Re data if it’s only a matter of targeted advertising not so big a deal but there seems to be more nefarious things afoot eg what has happened to the Moz in China. Even though they did bring it upon themselves somewhat.

  14. RedHerringDetector

    As you are aware, government agencies can only exercise those powers conferred on to them by legislation. The ACCC probably can’t look at those things under the Competition and Consumer Act. Maybe the government can ask the Productivity Commission to have a look!

  15. Lee

    From Kelly:

    The market economy cannot survive without governments discharging their solemn task of strong regulation.

    Utter bollocks!
    And to think he writes for an ostensibly conservative newspaper.
    Methinks he should be at The Age or SMH.

  16. One thing about data mining is how much is happening without people’s knowledge. It’s not just Google and Facebook, every commercial organisation is collecting information about what you do and when you do it.

    Buy something at Colesworth on your credit card, get home and there’s an email offering a discount if you go and buy in the next day or so. But that’s something you’ve agreed to at some point in time, but I doubt that you’ll ever be able to opt out and have your details removed. Just wait until there’s no more cash.

    The difference with the likes of Google and others is, for example, when you own an Android phone, you have very little control over what information is collected. Try and turn every access option off and the phone won’t work. For most people (who make no adjustments to their phone), every single thing they do on their phone is data that’s collected, stored and used in one way or the other.

    Resistance is futile, but at least try and make life as difficult for the bastards as we can.

  17. Roger

    I doubt that you’ll ever be able to opt out and have your details removed. Just wait until there’s no more cash.

    Have you ever tried to opt out of Facebook?

  18. Have you ever tried to opt out of Facebook?

    No need, I’ve never signed up to Facebook.

  19. Roger

    Writing in the Australian on the weekend, sometimes brilliant, more recently increasingly wrong and verbose, Paul Kelly wrote about the ACCC report into digital platforms

    They’ve long since ceased to operate as mere digital platforms. This is the point (which the inquiry frustratingly failed to adequately address).

    They are publishers who exercise editorial control.

    They are also near monopolies who seek control over what on-line information we have access to.

    And they are also political operatives who seek to covertly influence democratic elections.

    The problem these companies present to democratic societies simply cannot be adequately addressed under the rubric of government regulation vs. private enterprise alone.

  20. The Beer Whisperer

    It’s the invisible hand of the market versus the stiff arrm of regulation.

  21. Howard Hill

    They are also near monopolies who seek control over what on-line information we have access to.

    I don’t get why people keep regurgitating this rubbish?
    Theses corps have no means or power to prevent you from seeing anything. There are alternatives; that people refuse to use their own energy to circumvent these Marxist aholes is no reason to call for the state to control them. Your asking the state to do your dirty work for you because you don’t like what a majority of people are quite comfortable with. Ah, but it’s for their own good eh?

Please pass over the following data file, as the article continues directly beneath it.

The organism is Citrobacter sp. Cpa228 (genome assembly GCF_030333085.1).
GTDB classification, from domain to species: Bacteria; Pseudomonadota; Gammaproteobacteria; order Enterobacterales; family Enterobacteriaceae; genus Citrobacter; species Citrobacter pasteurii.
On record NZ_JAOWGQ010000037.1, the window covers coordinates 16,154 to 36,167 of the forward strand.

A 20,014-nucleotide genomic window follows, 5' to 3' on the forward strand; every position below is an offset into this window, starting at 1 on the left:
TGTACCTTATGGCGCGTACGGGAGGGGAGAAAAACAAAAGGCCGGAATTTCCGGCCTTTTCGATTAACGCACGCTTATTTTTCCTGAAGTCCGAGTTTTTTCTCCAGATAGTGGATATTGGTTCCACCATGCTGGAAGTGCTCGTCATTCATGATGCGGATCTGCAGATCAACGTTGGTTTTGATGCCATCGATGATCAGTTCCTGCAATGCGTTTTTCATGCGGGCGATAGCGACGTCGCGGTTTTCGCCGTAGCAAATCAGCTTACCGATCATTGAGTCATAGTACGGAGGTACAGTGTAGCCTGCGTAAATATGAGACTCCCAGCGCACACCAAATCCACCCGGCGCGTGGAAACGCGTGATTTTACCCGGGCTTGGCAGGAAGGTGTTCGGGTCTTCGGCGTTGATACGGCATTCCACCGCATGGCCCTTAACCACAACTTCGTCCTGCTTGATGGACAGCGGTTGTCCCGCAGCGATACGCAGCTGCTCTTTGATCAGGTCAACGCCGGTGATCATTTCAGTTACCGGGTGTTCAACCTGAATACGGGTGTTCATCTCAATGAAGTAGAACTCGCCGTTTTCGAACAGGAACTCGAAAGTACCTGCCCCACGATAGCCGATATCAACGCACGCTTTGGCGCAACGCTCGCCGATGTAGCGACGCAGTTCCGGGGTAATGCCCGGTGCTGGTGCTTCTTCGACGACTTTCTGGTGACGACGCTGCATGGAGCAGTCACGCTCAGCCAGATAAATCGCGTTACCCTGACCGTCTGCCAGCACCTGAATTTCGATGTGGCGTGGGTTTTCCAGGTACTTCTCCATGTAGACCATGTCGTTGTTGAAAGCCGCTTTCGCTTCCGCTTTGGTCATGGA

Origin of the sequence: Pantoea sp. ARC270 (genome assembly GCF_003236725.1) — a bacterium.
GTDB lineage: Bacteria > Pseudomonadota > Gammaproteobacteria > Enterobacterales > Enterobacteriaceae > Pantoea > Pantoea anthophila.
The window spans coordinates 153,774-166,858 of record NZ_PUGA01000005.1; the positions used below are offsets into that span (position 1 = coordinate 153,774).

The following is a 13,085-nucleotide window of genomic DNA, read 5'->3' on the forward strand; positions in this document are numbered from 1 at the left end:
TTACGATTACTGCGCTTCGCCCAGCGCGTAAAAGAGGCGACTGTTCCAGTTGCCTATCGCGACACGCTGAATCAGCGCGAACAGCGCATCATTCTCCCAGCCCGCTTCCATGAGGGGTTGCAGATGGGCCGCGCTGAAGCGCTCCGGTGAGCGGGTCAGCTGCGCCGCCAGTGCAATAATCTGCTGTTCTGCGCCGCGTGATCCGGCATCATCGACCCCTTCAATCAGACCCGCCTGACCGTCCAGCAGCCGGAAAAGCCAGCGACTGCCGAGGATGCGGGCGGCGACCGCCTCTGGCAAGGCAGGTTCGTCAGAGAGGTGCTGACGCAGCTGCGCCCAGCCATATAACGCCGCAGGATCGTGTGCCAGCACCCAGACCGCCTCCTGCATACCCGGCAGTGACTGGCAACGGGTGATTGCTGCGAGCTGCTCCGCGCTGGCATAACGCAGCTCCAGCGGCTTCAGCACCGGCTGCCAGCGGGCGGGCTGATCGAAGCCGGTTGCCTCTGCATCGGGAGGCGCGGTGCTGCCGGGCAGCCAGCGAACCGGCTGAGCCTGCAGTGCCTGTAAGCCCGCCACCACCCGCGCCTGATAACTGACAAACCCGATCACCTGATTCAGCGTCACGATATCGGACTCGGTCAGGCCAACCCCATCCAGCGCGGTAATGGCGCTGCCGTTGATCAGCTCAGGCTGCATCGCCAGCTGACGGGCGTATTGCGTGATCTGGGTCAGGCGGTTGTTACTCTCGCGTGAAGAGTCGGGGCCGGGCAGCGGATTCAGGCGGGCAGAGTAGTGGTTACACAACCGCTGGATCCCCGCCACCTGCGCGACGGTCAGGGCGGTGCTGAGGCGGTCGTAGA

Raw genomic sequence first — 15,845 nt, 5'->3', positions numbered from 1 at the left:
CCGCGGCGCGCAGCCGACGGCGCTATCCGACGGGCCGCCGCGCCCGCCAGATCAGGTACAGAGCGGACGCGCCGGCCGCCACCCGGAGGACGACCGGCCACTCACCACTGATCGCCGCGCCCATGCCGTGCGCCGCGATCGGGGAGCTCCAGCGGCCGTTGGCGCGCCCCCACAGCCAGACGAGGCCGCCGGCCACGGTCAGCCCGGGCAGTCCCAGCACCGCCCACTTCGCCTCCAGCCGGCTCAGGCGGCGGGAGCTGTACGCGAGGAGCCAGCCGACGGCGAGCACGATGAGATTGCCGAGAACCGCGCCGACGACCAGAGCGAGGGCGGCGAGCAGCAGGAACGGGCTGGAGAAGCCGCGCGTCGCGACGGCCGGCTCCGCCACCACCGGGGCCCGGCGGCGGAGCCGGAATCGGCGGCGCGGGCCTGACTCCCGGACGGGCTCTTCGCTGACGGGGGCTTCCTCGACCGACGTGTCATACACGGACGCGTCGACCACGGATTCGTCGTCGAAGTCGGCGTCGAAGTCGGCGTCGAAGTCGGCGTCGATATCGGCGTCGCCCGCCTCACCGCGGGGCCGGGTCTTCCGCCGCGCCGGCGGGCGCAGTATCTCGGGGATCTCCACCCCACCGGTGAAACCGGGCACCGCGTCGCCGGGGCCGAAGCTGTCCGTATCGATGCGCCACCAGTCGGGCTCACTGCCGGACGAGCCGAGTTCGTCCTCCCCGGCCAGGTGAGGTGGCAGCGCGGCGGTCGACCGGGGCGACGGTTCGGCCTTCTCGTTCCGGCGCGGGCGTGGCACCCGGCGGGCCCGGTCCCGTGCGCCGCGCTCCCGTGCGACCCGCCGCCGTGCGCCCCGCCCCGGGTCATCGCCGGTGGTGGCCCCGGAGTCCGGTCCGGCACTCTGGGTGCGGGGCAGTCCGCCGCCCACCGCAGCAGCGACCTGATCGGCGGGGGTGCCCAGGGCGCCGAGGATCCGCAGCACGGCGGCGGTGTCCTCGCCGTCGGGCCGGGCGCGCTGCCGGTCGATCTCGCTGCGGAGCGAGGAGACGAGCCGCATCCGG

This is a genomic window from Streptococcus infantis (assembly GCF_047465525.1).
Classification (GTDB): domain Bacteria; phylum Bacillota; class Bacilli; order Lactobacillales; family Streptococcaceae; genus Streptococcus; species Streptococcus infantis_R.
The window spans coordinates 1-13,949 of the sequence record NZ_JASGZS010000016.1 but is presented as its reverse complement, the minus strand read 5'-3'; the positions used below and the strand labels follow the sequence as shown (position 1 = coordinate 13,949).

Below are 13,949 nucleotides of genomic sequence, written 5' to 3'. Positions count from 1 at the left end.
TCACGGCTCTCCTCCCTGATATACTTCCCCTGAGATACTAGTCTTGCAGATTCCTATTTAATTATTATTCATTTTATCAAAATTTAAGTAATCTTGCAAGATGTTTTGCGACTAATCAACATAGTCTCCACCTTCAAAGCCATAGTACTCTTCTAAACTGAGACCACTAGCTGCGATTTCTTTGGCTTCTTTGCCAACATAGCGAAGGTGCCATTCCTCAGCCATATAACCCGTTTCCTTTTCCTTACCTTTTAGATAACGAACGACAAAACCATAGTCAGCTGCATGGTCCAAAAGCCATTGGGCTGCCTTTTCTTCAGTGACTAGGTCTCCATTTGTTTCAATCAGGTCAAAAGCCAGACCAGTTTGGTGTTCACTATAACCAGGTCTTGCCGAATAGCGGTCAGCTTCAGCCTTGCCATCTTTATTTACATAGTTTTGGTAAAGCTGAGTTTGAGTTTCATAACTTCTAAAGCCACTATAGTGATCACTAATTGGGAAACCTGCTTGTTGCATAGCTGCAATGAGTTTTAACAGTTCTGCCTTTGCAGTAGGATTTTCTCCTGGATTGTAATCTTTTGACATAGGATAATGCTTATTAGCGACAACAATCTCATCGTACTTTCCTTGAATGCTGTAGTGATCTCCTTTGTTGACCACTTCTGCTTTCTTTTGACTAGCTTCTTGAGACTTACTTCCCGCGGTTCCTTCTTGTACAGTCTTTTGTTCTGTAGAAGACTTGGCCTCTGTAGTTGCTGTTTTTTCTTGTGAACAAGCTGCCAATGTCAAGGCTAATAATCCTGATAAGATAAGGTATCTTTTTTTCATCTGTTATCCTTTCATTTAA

The state is right in on this gig. Asking them to do more is like asking the fox to watch the hen house.

  22. There are alternatives

    Such as? And I mean practical ones.

  23. Howard Hill

    I tried to reply to you twice with a list of alternatives, bemused, but the spastic moderator sin binned both replies and I didn’t even use the b a l l s word?

  24. Diogenes

    No need, I’ve never signed up to Facebook.

    Want to make a bet ? See the little f or facebook ‘like’ on a page ? Facebook is tracking you unless you turn poff JavaScript and/or use a blocker like adblock, ghostery etc, or use a ‘pi-hole’. The big f might not knoe that you are bemused, but they do know all about you, it is called a ‘shadow profile’ and should you weaken and sign up to ANY fb owned service, uour shadow profile will be linked to you

  25. Diogenes

    Sorry typos … pjone keyboard on bus

  26. Want to make a bet ? See the little f or facebook ‘like’ on a page ? Facebook is tracking you unless you turn poff JavaScript and/or use a blocker like adblock, ghostery etc,

    I do use Adblock, as well as Privacy Badger. Currently Privacy Badger has blocked 4 trackers for this site and Adblock 12 ads. But as I said, these are the sorts of things that very few are aware of and which should be controlled or controllable in a better way by users. If that requires legislation, I’m all for it.

  27. billie

    Ghostery got 5 trackers on this site

  28. J.H.

    God forbid that the population have access to guns too…… Regulation begets more regulation.

    Once the political class have decided that the populace are akin to dangerous children….. The government is duty bound to regulate its way to a “safe” society. As they see it.

  29. God forbid…

    So you’re completely against democracy ie, the will of the majority and the source of government power?

    But you’re completely in favour of unfettered power for corporations ie, to usurp democracy and government?